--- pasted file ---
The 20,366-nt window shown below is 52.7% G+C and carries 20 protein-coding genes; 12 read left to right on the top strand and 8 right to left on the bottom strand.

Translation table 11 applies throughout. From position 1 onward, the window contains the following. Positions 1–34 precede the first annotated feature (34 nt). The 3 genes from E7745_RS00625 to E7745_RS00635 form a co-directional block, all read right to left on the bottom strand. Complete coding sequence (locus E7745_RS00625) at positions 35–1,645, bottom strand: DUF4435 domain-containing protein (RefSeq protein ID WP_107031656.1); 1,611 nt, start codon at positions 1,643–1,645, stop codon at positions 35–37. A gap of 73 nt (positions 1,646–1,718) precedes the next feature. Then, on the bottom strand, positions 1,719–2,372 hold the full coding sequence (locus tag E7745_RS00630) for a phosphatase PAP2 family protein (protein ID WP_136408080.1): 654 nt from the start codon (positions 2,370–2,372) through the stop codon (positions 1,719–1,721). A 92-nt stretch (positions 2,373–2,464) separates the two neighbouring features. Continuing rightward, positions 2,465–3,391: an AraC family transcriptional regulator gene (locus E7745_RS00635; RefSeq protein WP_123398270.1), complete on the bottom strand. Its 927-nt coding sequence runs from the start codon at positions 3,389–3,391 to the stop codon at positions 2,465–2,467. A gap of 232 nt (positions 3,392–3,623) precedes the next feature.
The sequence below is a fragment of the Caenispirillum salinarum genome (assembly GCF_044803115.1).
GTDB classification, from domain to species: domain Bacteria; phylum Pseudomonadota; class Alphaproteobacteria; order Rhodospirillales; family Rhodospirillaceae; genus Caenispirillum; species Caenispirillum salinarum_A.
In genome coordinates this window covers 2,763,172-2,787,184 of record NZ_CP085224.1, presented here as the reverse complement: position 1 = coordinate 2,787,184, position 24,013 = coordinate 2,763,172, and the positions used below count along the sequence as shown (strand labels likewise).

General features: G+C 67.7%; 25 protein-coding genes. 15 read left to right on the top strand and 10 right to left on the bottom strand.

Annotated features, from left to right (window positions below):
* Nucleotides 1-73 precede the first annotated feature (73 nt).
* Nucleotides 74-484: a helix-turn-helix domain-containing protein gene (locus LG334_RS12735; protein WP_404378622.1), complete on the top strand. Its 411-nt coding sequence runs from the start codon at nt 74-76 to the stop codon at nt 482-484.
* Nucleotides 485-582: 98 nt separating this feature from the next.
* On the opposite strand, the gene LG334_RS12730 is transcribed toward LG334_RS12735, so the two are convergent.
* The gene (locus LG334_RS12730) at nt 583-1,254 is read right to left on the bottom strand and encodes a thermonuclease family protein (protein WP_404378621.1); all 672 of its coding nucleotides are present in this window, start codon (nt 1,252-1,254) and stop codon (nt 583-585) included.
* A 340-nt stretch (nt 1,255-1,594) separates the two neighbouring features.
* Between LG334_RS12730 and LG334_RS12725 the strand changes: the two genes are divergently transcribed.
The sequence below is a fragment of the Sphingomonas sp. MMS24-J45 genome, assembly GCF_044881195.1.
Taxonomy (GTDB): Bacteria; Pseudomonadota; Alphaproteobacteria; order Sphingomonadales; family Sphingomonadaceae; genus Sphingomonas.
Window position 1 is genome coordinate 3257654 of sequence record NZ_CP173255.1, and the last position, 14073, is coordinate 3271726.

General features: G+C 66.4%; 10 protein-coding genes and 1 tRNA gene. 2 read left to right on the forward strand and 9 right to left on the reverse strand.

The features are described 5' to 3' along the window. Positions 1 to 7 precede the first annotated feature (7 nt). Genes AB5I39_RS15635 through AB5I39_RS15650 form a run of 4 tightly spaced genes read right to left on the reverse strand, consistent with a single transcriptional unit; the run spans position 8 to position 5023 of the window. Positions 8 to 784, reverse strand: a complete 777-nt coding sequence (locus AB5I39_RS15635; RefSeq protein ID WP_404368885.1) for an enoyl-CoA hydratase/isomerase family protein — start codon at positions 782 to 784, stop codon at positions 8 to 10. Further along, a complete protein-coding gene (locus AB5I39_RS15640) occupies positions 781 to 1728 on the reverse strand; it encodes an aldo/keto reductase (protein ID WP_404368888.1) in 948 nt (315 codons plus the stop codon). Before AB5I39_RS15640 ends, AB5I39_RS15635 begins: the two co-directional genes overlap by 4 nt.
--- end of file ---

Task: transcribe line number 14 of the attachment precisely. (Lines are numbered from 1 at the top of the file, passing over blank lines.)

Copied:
* Between LG334_RS12730 and LG334_RS12725 the strand changes: the two genes are divergently transcribed.